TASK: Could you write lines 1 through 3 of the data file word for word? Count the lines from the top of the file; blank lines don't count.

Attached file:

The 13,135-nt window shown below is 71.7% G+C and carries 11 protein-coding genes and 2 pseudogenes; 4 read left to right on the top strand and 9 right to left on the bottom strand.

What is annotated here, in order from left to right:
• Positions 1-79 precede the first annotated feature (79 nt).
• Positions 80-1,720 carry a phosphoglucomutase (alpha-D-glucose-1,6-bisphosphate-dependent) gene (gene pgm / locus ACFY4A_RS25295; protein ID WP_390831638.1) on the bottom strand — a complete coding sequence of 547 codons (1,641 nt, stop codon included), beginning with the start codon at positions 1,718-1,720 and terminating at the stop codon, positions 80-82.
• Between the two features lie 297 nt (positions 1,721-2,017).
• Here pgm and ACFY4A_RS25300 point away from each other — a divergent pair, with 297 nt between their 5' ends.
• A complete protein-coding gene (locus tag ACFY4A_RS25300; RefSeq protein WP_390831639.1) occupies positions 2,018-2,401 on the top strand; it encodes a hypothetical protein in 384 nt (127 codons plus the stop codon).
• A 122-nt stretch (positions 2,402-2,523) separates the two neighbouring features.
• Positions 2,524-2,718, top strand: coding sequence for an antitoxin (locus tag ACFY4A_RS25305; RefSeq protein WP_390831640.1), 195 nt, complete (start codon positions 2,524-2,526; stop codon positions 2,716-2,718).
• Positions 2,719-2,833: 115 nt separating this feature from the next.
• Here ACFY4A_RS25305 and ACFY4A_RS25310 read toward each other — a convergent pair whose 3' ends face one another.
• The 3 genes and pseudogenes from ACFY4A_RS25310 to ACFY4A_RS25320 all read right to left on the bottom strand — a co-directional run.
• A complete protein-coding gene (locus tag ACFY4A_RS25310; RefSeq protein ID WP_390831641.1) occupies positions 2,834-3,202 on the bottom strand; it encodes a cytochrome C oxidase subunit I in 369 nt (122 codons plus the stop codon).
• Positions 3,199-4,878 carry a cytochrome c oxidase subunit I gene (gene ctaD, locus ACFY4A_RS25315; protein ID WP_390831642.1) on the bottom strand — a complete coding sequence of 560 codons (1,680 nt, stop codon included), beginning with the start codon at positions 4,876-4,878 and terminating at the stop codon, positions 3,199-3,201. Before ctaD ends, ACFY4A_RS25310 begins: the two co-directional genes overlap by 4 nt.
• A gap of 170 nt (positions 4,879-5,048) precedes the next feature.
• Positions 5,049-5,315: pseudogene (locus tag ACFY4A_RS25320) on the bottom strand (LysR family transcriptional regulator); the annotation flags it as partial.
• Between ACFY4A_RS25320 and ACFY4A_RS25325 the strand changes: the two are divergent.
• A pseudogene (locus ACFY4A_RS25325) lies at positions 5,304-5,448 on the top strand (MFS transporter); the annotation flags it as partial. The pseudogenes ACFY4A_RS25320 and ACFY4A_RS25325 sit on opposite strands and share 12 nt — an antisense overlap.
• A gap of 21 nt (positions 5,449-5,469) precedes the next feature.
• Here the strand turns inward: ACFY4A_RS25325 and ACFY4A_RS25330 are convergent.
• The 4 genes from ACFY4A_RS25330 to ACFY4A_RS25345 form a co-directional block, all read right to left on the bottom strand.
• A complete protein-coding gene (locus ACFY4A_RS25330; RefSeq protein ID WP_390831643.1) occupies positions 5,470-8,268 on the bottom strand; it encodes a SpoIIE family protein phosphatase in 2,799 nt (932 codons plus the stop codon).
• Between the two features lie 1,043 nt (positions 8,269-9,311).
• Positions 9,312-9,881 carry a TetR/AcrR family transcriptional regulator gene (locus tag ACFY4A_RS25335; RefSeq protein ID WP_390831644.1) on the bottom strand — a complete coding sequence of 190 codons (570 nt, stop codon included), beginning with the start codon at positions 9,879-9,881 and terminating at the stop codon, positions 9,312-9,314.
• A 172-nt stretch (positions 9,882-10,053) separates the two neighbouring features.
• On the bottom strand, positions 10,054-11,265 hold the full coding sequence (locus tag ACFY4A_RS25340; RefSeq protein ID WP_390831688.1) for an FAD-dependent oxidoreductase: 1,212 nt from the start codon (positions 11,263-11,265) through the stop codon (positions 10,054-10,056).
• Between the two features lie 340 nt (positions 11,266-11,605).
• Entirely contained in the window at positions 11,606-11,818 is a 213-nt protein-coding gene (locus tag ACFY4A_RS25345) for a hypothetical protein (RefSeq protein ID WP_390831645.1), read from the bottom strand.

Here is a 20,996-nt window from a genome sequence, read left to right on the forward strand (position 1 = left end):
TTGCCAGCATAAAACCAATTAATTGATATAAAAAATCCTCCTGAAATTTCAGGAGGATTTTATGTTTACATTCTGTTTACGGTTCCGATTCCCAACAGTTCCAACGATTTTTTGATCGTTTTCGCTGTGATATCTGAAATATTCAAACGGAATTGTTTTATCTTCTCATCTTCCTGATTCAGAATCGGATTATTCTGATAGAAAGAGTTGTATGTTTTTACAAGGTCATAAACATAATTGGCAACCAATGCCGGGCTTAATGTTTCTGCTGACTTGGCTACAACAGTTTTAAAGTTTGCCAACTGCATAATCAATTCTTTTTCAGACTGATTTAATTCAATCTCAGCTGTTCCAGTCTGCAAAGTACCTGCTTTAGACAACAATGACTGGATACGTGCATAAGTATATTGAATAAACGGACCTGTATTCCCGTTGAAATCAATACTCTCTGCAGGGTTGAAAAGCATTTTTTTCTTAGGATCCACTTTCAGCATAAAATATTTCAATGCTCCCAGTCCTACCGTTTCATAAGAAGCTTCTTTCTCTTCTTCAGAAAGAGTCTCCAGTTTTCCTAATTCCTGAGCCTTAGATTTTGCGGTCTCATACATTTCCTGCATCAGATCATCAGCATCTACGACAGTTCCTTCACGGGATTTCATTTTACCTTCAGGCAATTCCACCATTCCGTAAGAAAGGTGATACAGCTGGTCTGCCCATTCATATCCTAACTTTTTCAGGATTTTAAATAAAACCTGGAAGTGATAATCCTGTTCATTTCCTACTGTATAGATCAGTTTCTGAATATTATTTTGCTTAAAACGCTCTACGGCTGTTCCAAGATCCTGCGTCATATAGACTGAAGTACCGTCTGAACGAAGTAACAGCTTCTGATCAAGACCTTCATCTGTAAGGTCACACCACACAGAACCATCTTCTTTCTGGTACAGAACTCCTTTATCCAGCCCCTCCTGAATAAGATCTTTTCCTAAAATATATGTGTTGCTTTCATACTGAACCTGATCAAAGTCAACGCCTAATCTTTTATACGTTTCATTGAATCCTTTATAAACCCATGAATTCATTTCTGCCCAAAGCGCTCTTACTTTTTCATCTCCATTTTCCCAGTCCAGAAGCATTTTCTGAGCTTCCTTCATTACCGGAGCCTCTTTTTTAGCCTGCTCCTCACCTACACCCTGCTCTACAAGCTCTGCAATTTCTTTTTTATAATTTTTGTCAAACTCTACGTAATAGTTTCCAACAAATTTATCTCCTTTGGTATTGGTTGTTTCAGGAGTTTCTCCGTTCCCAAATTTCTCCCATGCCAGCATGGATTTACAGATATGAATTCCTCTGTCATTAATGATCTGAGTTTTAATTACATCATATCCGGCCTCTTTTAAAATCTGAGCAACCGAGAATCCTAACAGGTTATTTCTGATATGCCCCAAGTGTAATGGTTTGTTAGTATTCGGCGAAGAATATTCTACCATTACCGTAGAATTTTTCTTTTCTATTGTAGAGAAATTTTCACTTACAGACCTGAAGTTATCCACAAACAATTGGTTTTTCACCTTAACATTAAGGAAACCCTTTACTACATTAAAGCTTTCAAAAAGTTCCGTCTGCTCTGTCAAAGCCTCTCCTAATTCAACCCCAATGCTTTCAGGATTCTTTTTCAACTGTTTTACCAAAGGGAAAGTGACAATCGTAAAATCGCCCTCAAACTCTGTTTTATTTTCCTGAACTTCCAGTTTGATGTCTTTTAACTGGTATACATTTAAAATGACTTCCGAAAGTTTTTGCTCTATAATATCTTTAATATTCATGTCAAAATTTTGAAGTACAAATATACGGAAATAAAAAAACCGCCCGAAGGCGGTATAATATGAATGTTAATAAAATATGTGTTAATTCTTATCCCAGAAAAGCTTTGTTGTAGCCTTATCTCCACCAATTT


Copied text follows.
The 13,135-nt window shown below is 71.7% G+C and carries 11 protein-coding genes and 2 pseudogenes; 4 read left to right on the top strand and 9 right to left on the bottom strand.

What is annotated here, in order from left to right:
• Positions 1-79 precede the first annotated feature (79 nt).